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Memorable moments from the 1998 World Cup, 20 years on

Michael Owen’s brilliant solo goal and David Beckham’s red card were among the stand-out incidents.

As the build-up to the Russia 2018 World Cup continues, Sunday marks 20 years to the day since the beginning of the 1998 tournament, held in France.

Here, Press Association Sport looks back at some of the memorable moments from that competition two decades ago.

Owen’s wonder-goal

Michael Owen scored a stunning goal in the last 16 against Argentina (Sean Dempsey/PA)

Michael Owen had already made considerable waves in football ahead of the tournament, finishing 1997-98 as the Premier League’s joint-top scorer aged just 18 – but it was in France that he truly announced himself to the world, thanks to a superb goal in England’s last-16 clash with Argentina. Having collected David Beckham’s pass, the striker embarked on a wonderful run that saw him burst past two defenders before sending a shot past Carlos Roa.

Beckham’s red card

David Beckham, pictured left, was shown a straight red card after flicking a leg out at Diego Simeone (Adam Butler/PA)

David Beckham, pictured left, was shown a straight red card after flicking a leg out at Diego Simeone (Adam Butler/PA)

Unfortunately for Beckham, the contribution he made that night which sticks in the mind far more than the pass for Owen was his sending-off early in the second half. As he lay on the floor after being barged over by Diego Simeone, Beckham flicked his leg out at the Argentina captain – right in front of referee Kim Milton Nielsen. A straight red card was shown, England subsequently lost on penalties and Beckham found himself being blamed for the team’s exit, with a hanging effigy of him a memorable image amid the vilification that followed. He would go on to bounce back quite emphatically as an England player, most notably with his famous free-kick against Greece in 2001 which got the Three Lions to the 2002 World Cup.

The Ronaldo affair

Ronaldo (right) and Brazil crashed to a 3-0 defeat in the final against France (Michael Steele/EMPICS)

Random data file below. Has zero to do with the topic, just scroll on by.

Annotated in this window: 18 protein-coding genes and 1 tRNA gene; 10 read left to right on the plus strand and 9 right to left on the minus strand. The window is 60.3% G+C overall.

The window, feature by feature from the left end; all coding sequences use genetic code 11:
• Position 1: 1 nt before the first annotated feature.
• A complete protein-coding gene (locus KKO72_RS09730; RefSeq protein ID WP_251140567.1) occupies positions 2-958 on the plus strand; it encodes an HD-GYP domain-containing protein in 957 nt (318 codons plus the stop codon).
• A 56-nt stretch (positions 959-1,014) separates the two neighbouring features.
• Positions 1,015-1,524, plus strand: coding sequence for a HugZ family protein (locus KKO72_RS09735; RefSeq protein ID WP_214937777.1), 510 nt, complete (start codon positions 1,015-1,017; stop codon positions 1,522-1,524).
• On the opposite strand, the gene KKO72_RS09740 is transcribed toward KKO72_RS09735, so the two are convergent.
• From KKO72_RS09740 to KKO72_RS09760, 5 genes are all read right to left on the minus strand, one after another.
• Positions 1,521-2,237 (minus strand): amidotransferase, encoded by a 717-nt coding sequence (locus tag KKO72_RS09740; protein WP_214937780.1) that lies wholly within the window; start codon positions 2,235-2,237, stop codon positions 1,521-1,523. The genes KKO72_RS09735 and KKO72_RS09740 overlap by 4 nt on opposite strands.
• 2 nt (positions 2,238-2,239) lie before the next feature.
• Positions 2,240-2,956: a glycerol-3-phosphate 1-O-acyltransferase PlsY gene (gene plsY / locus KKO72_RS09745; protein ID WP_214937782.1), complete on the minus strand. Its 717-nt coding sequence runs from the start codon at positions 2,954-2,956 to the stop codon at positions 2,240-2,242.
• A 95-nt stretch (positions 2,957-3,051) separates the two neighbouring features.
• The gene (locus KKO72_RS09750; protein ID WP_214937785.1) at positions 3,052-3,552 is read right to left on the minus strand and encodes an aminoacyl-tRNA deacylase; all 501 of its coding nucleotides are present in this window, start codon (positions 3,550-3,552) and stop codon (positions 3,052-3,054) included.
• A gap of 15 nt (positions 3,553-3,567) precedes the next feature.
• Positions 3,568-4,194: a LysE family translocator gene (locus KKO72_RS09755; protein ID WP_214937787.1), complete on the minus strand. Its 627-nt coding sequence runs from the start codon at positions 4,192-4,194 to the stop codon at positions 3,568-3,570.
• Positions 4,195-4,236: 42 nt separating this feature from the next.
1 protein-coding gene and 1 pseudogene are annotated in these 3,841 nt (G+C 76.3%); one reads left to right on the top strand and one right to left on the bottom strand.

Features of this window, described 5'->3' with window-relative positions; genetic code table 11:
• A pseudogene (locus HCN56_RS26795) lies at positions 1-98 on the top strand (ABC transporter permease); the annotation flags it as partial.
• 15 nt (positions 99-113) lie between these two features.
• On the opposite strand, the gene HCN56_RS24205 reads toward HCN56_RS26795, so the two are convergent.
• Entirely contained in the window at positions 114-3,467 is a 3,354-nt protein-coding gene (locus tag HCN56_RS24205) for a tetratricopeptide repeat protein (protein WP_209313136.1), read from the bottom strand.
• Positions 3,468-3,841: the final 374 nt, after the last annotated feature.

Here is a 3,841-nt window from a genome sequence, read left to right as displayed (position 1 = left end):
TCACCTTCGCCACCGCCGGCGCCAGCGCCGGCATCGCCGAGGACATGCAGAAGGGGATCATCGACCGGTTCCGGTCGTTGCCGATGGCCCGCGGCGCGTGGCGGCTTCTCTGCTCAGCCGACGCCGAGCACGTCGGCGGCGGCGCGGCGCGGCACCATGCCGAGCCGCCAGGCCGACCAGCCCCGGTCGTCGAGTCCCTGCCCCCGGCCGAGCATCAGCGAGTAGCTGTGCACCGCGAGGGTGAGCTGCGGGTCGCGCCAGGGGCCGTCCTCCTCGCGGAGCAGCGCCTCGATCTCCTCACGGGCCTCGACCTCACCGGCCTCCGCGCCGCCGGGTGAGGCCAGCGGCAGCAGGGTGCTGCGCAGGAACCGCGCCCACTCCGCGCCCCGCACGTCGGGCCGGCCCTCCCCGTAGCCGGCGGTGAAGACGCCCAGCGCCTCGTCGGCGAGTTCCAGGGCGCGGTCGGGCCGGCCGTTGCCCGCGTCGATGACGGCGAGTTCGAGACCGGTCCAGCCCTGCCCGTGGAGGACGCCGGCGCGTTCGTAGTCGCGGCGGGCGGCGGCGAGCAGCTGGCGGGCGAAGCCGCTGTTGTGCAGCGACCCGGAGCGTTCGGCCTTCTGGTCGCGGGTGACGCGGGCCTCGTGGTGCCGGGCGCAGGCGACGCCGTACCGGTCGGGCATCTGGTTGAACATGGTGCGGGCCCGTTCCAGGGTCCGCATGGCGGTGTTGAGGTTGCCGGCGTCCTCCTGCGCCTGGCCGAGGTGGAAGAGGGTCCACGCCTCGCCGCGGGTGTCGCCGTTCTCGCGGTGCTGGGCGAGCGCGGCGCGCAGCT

France ’98 had looked potentially set to be remembered as Brazil star Ronaldo’s tournament until the day of the final between his side and the hosts. Confusion reigned just before kick-off, with the striker, who had scored four times en route, at first a shock omission from the starting XI, then being included in it on a revised team-sheet. Speaking to the BBC in 2014, Ronaldo said he had suffered “a convulsion” that afternoon and was informed he would not feature, but after undergoing tests at hospital with “no conclusion” went to the stadium and said to Brazil boss Mario Zagallo: “I have to play.” He did for the full duration in the end and, like Zagallo’s team as a whole, was thoroughly below par as France won 3-0.

Zidane and France

While Ronaldo underwhelmed, it was Zinedine Zidane who proved the hero of the final, scoring two first-half headers to set France on their way to a maiden Word Cup triumph. The match completed quite a turnaround for the majestic midfielder after he was banned for the round of 16 having been sent off against Saudi Arabia for an apparent stamp. Zidane was the orchestrator-in-chief in a France oufit for whom so many players shone – not least defender Laurent Blanc, who made a point of kissing goalkeeper Fabien Barthez’s bald head before each game as a good luck ritual. It certainly seemed to work – albeit with Blanc actually missing the final due to a suspension of his own. He was red-carded in the semi-final following a tangle with Slaven Bilic, an incident that left the Croatia player facing accusations of feigning injury.

Other memories – Croatia’s run and Bergkamp’s strike

Dennis Bergkamp (right) scored a sublime winner for Holland in the quarter-finals (Michael Steele/EMPICS).

Although Bilic’s antics in that moment were widely condemned, Croatia won plenty of plaudits during their impressive France ’98 run, during which they beat Germany 3-0 in the quarter-finals and Davor Suker, the tournament’s top scorer, netted a total of six times. While they were one of the teams of the competition, in terms of the best goals, an effort to rival Owen’s came from Holland’s Dennis Bergkamp when he fired in a late last-eight winner against Argentina. With three supreme touches of his right foot, the striker brought a long pass down in the box, cut inside Roberto Ayala and struck the ball past the helpless Roa.


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